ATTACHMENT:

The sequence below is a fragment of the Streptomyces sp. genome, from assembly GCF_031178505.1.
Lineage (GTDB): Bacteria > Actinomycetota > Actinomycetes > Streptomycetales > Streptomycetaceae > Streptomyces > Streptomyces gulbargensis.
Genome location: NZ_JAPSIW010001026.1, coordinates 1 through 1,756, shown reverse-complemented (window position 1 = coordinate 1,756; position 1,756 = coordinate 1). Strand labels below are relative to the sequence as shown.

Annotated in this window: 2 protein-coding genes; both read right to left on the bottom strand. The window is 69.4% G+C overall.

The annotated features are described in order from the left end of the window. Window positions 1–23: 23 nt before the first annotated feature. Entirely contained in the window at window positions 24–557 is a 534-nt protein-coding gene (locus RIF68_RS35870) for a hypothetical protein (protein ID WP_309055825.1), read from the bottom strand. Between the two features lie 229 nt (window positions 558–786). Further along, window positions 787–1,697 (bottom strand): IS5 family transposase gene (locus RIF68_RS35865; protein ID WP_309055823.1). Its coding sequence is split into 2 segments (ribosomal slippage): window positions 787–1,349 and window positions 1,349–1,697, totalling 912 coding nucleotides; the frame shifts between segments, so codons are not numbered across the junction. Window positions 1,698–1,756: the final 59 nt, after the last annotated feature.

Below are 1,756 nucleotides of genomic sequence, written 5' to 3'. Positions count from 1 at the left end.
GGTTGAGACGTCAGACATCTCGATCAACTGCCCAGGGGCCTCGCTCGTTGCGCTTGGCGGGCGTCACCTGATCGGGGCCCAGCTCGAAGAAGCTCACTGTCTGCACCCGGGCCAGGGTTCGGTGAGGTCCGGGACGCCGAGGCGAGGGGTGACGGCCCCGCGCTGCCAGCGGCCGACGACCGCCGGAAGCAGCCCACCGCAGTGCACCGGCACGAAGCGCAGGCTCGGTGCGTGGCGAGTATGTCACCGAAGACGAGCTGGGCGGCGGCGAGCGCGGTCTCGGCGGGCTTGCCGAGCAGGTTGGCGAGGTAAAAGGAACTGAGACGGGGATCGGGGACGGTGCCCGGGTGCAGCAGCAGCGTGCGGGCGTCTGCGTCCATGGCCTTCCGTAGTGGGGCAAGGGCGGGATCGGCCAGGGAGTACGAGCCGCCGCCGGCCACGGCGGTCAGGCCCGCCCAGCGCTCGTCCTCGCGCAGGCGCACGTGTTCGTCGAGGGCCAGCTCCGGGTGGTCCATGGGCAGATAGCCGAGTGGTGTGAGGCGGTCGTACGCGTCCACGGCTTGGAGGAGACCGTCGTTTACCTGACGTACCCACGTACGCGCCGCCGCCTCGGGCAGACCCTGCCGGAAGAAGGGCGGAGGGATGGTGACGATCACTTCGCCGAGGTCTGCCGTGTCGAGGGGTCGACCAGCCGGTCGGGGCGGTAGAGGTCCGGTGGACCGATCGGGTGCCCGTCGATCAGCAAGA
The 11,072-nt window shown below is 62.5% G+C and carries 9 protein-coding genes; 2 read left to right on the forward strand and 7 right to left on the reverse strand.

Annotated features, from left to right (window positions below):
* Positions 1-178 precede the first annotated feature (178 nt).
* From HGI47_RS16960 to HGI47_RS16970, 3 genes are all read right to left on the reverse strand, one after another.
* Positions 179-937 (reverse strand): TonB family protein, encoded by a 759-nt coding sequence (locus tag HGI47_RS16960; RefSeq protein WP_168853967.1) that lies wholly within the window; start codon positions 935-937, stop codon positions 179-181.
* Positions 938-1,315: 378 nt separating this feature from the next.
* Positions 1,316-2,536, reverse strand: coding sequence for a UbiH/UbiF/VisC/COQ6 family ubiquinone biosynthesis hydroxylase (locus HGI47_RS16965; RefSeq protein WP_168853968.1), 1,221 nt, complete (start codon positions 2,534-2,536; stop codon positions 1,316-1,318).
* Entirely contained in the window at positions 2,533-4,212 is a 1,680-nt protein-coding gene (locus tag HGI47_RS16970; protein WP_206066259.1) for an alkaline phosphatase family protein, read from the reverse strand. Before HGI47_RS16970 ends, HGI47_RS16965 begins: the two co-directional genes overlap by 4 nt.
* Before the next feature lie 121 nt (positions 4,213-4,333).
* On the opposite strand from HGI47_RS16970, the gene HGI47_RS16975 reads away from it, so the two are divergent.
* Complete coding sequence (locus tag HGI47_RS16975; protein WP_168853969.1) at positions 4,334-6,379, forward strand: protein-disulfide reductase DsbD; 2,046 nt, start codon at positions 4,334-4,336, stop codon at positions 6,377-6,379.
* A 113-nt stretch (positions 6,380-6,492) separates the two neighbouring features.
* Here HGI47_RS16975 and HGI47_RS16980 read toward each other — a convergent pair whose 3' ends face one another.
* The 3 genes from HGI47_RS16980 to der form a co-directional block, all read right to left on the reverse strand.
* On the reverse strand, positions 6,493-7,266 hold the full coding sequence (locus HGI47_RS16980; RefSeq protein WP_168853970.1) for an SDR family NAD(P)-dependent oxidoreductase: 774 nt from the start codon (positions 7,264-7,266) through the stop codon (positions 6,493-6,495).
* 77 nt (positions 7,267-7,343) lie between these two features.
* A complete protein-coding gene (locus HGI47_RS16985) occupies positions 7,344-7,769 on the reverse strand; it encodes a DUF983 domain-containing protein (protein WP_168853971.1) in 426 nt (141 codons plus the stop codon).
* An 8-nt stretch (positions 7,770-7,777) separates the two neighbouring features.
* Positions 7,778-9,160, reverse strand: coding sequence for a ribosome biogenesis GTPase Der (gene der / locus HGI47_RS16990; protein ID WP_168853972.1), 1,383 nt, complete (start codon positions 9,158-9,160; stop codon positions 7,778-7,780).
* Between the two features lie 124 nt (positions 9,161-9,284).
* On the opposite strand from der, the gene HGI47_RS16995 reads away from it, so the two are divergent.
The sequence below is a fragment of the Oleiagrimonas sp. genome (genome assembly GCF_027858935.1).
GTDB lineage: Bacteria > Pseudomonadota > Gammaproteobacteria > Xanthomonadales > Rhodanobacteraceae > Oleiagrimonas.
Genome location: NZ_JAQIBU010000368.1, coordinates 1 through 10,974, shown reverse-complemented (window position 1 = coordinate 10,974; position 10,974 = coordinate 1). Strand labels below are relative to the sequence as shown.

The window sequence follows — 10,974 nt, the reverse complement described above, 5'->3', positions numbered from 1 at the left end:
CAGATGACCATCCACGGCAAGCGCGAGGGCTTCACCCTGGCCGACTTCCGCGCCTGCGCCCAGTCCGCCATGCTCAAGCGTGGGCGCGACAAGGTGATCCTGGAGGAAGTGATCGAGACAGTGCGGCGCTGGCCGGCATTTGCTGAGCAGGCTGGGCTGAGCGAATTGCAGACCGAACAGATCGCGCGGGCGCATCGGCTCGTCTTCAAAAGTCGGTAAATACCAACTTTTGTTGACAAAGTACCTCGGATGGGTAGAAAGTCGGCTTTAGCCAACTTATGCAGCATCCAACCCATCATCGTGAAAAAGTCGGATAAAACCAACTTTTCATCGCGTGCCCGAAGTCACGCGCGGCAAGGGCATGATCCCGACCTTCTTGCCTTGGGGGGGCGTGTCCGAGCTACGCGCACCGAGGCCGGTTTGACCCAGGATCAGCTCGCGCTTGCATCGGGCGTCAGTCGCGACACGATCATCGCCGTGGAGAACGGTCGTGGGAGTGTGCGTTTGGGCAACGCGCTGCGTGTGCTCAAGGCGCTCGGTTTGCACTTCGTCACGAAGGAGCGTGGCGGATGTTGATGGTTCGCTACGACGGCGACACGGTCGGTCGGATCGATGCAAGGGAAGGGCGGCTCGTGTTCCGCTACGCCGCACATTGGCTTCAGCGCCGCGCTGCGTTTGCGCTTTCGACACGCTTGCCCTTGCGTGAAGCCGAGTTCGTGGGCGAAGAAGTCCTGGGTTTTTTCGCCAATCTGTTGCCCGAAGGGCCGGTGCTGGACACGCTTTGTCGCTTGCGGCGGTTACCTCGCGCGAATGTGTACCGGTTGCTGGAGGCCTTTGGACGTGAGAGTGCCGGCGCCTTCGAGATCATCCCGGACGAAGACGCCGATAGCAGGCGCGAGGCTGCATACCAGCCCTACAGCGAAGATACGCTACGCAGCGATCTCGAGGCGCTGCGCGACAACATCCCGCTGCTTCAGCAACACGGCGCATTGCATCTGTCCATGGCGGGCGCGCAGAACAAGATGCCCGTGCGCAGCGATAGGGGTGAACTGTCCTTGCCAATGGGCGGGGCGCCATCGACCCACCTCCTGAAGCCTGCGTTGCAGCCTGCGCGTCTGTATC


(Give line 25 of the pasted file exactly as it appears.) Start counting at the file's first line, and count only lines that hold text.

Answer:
* An 8-nt stretch (positions 7,770-7,777) separates the two neighbouring features.